Merry Christmas from Washington State where we have a slight chance of a White Christmas this year. One more trip to the grocery store and I will be done with my Christmas travels.
Posts: 738 | From: Seattle | Registered: Jan 2011
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Merry Christmas to everyone here, and good wishes for safe and enjoyable travels to everyone in this holiday season and in the coming year.
The following video is my Christmas present to all of you. It is not about Christmas. It is old news sound film clips from 1928 and 1929 of the New York Central, and was a very pleasant surprise to me when I saw it as one of the suggested videos on YouTube after I had watched another and very different video. The video linked below is 12:38 long, and is a rare and very enjoyable look at railroading 90 years ago in New York state.
Here is the first part of the description by Sound Graphic Film and Video:
"More early sound film from the Fox Movietone News archives in the University of South Carolina's Moving Image Resource Collection. It shows New York Central trains in the Hudson River valley in 1928 and 1929."
This is too good not to share with everyone. Enjoy!
Apropos of the New York Central in the 50's, "North by Northwest" ran on TCM last night. Great scenes out the window of the 20th Century Limited going up the Hudson and great double entendre banter between Cary Grant and Eva Marie Saint in her "stateroom."
-------------------- Ocala Mike Posts: 1431 | From: Ocala, FL | Registered: Dec 2006
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Thanks for the post, Margaret. Really nice to hear sound, considering it was shot only a year or two from the first experiment with sound movies in 1927. I liked the intersection scene with the old cars and trucks going by.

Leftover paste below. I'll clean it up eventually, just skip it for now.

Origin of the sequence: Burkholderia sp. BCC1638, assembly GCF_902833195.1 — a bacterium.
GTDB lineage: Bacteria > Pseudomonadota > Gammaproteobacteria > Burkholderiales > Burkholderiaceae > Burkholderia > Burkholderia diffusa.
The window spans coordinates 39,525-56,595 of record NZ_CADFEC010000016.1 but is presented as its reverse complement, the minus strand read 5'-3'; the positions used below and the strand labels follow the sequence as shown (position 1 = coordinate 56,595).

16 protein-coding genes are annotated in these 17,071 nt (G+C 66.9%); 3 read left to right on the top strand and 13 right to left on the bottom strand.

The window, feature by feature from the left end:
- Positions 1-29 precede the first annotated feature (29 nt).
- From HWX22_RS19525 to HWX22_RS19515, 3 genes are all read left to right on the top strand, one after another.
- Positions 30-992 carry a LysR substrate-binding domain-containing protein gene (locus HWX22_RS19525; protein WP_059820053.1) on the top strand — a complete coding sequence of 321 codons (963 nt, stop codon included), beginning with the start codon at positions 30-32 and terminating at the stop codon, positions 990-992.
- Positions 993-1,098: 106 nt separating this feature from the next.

Great video, Don. Makes you wonder - 80 years later is train travel any better?
Another example - this Super Chief wideo makes you realize that although we are grateful for trains like the SWC, service isnít what it used to be.
Posts: 2171 | From: Camden, SC | Registered: Mar 2006
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In the Milwaukee Road- Olympian Hiawatha video, above, it mentions the the stop at Three Forks, Montana and then the branch train line to Gallatin Gateway, MT. From there, a bus shuttle into Yellowstone Park.
I think the Gallatin Gateway Inn was the first railroad hotel built by the Milwaukee Road.
However, am sure that Dr. Geobbels was occupied with other matters including a postwar stint at Argentina's Ferrocarriles del Estado.
The current LA Union Station opened two years later. The one in the SP video sat one block off Alameda SP's route to LA/Long Beach Harbor, which was street running in that busy area.
Now the tracks are in a tunnel shared most of the way by BNSF and UP. ATSF's route to the harbor was very indirect traveling via what is now the gateway to LAX.
The current Union Station fronts Alameda. Am guessing the UP made a deal with SP to share the latter's bridge over the LA River to access the new station. ATSF was already on the necessary side of the LA River.
Better? As you say not in North America, although I do love that all Amtrak western long-distance trains have retained high-level seating even though you can't look forward and back, in contrast to Mr. Norman's Super Dome and Vista Domes.
Never get tried of that Super Chief video. Included it some years ago in a blog post I wrote about Santa Fe.